GivingTuesday is coming up, and like every other nonprofit, you’re trying to take advantage of the holiday to raise as much money as possible. So you’ve got your emails prepped, your social media post scheduled, your website banners ready to go, and maybe even some ads you’ve invested in. But is it all really going to work?
If you’re a small nonprofit, I’m going to guess that you haven’t had much success from previous GivingTuesdays. But every other charity is doing it, so you might as well give it a shot again this year, right?
You should do marketing on GivingTuesday, but not the way you’ve been doing it in the past, and not the way every other nonprofit is doing it. I’ll show you a slight shift in your communication and strategy that will give your small nonprofit some big results.
What is Giving Tuesday and How Did It Start?
GivingTuesday was created in 2012 as response to consumer-driven holidays. After Thanksgiving, there was Black Friday. Then over the years, other spending days popped up – Small Business Saturday and Cyber Monday. Following a weekend of consumerism (ironically after a day of gratitude), GivingTuesday flips the narrative as a day to be generous.
Today, GivingTuesday is both a global movement and an independent nonprofit that helps promote it. The day is designated to encouraging people to donate to charities, and nonprofits all over the world use it to promote their work and fundraise.
Is GivingTuesday Still Effective Today?
GivingTuesday is more popular than ever and and has solidified its place in the post-Thanksgiving week. More people than eve are aware of it, more people than ever are donating, and more nonprofits than ever are participating. But that’s part of the problem.
It’s become over saturated with nonprofits asking for money. It’s nearly impossible to stand out and people experiencing fundraising fatigue from all the messaging.
So who wins on GivingTuesday? Large nonprofits dominate the day. They have big ad budgets, influencer and celebrity advocates, and a large donor base to be their voice. They can cut through all the noise. All the while, small nonprofits get drowned out. Even if small charities try to run ads, they get little return for efforts.
So is GivingTuesday even worth it for small organizations?
What Should Small Nonprofits Do on Giving Tuesday?
Do some counterintuitive – don’t ask for donations. I know that sounds crazy because the whole days is about people donating to nonprofits. But that’s the problem. Every single nonprofit is asking for money, and unless you’re a big, recognized charity, people most likely won’t give to you – if they even see you in their social media posts.
As noted before, big organizations dominate GivingTuesday. If you’re a small nonprofit, you can compete with them using the same strategy. You need to do something different.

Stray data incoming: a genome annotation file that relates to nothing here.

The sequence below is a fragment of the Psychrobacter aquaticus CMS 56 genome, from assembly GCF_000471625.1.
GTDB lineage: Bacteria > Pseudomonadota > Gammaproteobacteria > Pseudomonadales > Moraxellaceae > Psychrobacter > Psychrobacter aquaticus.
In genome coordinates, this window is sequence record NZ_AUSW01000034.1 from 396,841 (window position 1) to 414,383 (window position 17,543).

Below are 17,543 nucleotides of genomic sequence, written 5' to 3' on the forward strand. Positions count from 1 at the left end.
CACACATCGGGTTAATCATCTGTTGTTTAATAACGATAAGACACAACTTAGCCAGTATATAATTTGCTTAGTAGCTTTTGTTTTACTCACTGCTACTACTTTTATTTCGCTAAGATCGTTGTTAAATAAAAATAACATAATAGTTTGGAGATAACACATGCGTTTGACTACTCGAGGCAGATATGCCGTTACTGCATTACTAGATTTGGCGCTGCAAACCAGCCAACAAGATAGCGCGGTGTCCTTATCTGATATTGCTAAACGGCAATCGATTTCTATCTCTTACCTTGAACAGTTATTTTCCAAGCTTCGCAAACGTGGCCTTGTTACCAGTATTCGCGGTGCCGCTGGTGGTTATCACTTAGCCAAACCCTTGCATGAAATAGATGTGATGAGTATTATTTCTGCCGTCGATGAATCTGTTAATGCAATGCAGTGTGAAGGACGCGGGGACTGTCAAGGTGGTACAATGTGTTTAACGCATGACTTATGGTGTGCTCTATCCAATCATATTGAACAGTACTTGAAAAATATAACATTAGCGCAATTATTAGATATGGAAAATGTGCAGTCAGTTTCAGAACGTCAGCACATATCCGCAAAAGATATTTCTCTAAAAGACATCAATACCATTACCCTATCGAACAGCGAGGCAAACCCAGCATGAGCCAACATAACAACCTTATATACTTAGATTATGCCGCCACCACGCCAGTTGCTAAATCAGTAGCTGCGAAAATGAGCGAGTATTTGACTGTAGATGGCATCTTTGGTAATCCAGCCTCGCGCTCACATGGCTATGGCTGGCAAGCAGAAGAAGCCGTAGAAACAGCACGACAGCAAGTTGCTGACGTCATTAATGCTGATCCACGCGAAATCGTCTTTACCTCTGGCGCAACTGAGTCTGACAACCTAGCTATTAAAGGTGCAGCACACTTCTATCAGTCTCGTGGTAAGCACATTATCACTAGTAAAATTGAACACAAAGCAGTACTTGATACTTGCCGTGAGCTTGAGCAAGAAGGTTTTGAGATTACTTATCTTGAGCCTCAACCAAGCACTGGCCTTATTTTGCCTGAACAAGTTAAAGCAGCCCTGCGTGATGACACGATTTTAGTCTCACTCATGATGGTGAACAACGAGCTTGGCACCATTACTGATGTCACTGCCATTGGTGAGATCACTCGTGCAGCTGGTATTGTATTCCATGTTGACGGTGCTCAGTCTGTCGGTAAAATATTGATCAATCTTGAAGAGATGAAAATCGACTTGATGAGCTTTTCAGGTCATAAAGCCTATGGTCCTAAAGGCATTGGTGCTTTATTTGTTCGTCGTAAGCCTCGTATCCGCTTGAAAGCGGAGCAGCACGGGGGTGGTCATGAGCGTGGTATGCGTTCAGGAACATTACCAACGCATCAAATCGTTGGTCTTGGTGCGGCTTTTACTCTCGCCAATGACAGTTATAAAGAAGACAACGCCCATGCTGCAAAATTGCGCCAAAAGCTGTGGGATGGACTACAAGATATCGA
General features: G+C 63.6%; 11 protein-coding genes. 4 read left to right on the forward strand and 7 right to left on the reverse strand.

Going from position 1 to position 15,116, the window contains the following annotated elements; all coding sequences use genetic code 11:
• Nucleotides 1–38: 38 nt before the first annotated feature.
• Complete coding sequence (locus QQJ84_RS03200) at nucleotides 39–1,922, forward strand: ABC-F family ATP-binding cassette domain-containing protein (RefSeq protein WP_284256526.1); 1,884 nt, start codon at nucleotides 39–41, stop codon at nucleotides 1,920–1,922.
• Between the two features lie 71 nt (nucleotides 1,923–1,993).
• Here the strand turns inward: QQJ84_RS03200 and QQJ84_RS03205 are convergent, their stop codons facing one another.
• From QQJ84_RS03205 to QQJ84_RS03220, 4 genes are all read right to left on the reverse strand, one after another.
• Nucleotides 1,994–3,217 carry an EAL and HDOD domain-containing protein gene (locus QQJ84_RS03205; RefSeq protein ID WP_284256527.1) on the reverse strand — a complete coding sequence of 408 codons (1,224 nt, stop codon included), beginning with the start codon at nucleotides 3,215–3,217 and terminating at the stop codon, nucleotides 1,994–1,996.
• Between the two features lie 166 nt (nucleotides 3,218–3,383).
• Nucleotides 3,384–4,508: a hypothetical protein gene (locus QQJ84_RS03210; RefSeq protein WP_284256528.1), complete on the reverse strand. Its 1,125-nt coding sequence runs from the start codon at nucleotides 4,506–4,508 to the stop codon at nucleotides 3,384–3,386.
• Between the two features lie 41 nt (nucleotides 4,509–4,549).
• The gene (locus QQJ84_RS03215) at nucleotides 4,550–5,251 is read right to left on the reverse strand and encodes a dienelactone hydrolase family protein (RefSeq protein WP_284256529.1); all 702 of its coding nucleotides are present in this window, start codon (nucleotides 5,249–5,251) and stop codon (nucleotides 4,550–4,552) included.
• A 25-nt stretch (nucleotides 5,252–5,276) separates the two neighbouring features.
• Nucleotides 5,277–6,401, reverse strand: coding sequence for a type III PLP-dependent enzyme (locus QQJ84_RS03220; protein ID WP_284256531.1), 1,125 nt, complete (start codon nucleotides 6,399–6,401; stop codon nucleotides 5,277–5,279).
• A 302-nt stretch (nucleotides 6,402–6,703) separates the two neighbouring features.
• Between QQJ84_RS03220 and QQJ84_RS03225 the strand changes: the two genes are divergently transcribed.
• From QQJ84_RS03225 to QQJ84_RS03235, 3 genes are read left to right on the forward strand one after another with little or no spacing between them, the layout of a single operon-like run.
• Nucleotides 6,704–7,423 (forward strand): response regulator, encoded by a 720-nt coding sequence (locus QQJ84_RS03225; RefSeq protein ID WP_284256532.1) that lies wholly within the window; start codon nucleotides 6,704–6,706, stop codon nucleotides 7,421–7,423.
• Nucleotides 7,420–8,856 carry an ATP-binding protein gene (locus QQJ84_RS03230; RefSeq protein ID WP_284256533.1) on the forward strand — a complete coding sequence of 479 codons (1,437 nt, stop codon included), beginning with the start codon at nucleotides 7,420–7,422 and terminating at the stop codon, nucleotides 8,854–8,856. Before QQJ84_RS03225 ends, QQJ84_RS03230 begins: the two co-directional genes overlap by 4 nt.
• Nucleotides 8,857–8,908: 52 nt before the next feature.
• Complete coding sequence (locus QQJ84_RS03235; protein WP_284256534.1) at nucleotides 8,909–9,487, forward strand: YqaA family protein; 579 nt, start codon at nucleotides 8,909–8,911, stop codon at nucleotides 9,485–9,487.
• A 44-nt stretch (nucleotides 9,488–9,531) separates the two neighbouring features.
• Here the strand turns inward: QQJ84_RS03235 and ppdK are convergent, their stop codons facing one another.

You need to ask your existing donors to share about you. This is where you can use the noise to your advantage. People want to give, but they don’t know who to give to when every nonprofit is asking for money. But they will trust a recommendation from their friends.
Your GivingTuesday marketing campaign should be to message all your existing donors and ask them to share online why they gave to your organization and why your work matters to them. Your strategy isn’t to get as many donations as possible, but rather to get new donors organically and authentically through the network of your existing donors. That will help expand your donor base and nurture them in the future.
GivingTuesday Strategy for Small Charities
If you’re a small nonprofit, here is a simple strategy you can follow to leverage GivingTuesday.
First, send a message to existing donors. You’ll most likely do this by email, and possibly direct mail. For major donors, it might involve a phone or video call.
In this message, Thank your donors, regardless if they gave recently or years ago. You may want to segment them into different groups.
Acknowledge their intent and goodwill. Donors want to be seen. In your message, tell them that they know how important the issue is, they “get it.”
Start talking about their friends. Tell your donors that their friends want to give, are but overwhelmed by all the nonprofits out there.
Ask your donors to share, not give. Instead of donating on GivingTuesday, they should share about the nonprofit online. Encourage your donors to get personal on why they care about the cause and why they choose your nonprofit.
Help your donors by proving templates for email and social media. Draft up content for them with fill-in-the-blank areas. Provide a link to a custom donation form so you can track the effectiveness of this campaign.
While GivingTuesday may be overcrowded and dominated by larger organizations, small nonprofits can still find success. The key is to not compete with big charities for donations. It’s to take advantage of the literal social network – leveraging your existing donors who already believe in your cause to influence their networks. With proper communication and preparation for your support base, you can acquire new donors on GivingTuesday who also trust your nonprofit because they were referred to you by their trusted friends.
I wish you all the best this GivingTuesday, because our world needs more generosity and more nonprofits like you. If you’d like help with a marketing strategy for your small to mid-sized nonprofit, connect with me for coaching and consulting.